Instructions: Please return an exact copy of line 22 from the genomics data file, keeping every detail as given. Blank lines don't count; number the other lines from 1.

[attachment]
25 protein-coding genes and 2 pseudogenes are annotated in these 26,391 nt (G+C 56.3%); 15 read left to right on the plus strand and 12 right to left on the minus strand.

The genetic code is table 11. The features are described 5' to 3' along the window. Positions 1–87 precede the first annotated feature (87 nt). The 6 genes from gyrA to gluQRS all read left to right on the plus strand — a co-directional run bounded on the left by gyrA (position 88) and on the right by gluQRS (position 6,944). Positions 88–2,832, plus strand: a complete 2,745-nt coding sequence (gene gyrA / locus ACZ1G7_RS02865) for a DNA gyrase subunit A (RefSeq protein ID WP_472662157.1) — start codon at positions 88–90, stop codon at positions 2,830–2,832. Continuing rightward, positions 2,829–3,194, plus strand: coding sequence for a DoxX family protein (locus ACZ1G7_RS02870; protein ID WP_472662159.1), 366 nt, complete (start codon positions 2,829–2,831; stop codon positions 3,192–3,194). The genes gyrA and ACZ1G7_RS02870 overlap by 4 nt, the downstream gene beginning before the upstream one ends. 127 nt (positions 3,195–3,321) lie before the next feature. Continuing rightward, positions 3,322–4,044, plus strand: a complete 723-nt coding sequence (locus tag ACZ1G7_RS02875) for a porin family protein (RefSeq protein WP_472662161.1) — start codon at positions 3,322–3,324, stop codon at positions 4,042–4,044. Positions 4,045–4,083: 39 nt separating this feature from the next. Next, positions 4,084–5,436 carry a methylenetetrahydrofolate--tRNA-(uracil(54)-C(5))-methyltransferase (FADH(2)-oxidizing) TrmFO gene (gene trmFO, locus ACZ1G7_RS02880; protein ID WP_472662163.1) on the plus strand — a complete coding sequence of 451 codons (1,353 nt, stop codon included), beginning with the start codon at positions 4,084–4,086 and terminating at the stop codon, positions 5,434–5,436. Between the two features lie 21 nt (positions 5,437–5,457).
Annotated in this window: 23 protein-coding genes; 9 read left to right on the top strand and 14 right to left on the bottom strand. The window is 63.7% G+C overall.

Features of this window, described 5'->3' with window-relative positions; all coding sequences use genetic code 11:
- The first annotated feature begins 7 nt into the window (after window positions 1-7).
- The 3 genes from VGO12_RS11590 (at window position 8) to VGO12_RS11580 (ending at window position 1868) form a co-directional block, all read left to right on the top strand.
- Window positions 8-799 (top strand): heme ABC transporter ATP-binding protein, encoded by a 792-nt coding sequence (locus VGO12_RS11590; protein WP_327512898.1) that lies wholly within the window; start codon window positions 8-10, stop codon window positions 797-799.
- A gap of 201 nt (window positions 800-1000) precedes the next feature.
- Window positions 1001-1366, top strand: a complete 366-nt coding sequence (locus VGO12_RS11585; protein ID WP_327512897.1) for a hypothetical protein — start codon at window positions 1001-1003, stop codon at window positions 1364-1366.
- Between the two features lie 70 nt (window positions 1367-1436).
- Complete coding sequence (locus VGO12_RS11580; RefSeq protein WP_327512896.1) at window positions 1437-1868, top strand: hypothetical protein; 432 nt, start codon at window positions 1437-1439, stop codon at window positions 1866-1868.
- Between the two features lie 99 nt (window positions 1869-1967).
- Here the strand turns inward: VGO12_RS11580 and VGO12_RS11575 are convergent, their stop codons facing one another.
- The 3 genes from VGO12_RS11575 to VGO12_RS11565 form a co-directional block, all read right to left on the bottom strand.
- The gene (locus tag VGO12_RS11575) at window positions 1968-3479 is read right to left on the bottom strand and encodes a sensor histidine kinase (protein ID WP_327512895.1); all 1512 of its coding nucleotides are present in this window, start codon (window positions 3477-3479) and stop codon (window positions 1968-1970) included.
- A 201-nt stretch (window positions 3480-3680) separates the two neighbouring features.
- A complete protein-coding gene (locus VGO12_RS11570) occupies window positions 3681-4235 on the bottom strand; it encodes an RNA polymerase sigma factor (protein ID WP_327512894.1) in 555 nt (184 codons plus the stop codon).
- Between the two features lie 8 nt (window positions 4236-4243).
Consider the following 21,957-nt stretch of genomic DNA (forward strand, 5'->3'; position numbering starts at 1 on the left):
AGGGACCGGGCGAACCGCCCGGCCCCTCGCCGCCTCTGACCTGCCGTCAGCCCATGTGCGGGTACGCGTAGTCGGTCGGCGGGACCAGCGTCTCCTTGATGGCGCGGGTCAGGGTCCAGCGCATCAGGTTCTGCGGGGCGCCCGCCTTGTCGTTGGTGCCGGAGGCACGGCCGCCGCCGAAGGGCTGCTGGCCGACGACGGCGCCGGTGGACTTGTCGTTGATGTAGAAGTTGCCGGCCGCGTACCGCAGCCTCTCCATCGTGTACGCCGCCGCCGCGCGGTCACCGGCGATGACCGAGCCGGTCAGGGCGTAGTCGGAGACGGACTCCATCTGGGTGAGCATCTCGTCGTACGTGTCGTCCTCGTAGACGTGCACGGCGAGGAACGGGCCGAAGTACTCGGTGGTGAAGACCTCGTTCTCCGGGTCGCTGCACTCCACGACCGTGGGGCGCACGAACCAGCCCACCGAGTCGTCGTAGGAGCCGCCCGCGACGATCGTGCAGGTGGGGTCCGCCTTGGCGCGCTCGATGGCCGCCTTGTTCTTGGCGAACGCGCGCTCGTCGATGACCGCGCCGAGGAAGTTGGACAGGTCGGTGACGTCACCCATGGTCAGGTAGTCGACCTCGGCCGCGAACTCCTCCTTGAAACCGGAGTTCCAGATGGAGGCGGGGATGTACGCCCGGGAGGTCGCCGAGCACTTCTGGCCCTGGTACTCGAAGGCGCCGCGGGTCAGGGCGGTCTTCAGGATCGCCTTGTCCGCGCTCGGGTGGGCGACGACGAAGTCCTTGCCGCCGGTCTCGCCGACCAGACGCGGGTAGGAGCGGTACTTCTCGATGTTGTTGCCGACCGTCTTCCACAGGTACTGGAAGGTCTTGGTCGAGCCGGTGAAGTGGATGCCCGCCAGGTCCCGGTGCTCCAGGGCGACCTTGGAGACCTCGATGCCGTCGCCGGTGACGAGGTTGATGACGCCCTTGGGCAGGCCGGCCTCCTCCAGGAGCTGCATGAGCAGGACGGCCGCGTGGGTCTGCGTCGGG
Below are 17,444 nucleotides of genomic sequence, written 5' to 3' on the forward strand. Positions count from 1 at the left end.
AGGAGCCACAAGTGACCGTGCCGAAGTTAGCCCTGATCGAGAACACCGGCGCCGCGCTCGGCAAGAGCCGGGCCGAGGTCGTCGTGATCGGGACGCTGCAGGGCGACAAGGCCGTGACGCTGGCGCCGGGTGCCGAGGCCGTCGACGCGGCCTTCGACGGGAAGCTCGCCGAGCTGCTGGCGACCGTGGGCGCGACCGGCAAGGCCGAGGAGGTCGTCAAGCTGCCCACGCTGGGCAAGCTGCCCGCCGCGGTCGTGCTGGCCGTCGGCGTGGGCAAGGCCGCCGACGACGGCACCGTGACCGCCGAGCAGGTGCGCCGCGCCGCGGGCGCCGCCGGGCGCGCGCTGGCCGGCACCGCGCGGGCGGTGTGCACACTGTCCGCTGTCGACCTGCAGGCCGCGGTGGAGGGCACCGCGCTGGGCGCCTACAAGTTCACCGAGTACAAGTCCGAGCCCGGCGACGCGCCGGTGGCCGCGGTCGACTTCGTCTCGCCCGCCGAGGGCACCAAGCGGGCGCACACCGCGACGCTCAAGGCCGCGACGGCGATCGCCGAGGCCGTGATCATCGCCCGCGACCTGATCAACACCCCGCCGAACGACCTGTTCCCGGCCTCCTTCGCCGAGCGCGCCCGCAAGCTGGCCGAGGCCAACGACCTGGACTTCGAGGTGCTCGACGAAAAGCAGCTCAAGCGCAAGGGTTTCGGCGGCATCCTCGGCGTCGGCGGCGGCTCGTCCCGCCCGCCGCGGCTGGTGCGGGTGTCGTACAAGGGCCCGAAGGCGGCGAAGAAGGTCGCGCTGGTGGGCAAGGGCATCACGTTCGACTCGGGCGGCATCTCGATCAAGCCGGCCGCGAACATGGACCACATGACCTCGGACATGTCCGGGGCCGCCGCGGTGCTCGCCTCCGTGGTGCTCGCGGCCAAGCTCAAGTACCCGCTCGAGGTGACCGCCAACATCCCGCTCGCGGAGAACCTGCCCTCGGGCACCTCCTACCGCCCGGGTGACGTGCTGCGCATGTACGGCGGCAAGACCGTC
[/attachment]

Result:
AGGAGCCACAAGTGACCGTGCCGAAGTTAGCCCTGATCGAGAACACCGGCGCCGCGCTCGGCAAGAGCCGGGCCGAGGTCGTCGTGATCGGGACGCTGCAGGGCGACAAGGCCGTGACGCTGGCGCCGGGTGCCGAGGCCGTCGACGCGGCCTTCGACGGGAAGCTCGCCGAGCTGCTGGCGACCGTGGGCGCGACCGGCAAGGCCGAGGAGGTCGTCAAGCTGCCCACGCTGGGCAAGCTGCCCGCCGCGGTCGTGCTGGCCGTCGGCGTGGGCAAGGCCGCCGACGACGGCACCGTGACCGCCGAGCAGGTGCGCCGCGCCGCGGGCGCCGCCGGGCGCGCGCTGGCCGGCACCGCGCGGGCGGTGTGCACACTGTCCGCTGTCGACCTGCAGGCCGCGGTGGAGGGCACCGCGCTGGGCGCCTACAAGTTCACCGAGTACAAGTCCGAGCCCGGCGACGCGCCGGTGGCCGCGGTCGACTTCGTCTCGCCCGCCGAGGGCACCAAGCGGGCGCACACCGCGACGCTCAAGGCCGCGACGGCGATCGCCGAGGCCGTGATCATCGCCCGCGACCTGATCAACACCCCGCCGAACGACCTGTTCCCGGCCTCCTTCGCCGAGCGCGCCCGCAAGCTGGCCGAGGCCAACGACCTGGACTTCGAGGTGCTCGACGAAAAGCAGCTCAAGCGCAAGGGTTTCGGCGGCATCCTCGGCGTCGGCGGCGGCTCGTCCCGCCCGCCGCGGCTGGTGCGGGTGTCGTACAAGGGCCCGAAGGCGGCGAAGAAGGTCGCGCTGGTGGGCAAGGGCATCACGTTCGACTCGGGCGGCATCTCGATCAAGCCGGCCGCGAACATGGACCACATGACCTCGGACATGTCCGGGGCCGCCGCGGTGCTCGCCTCCGTGGTGCTCGCGGCCAAGCTCAAGTACCCGCTCGAGGTGACCGCCAACATCCCGCTCGCGGAGAACCTGCCCTCGGGCACCTCCTACCGCCCGGGTGACGTGCTGCGCATGTACGGCGGCAAGACCGTC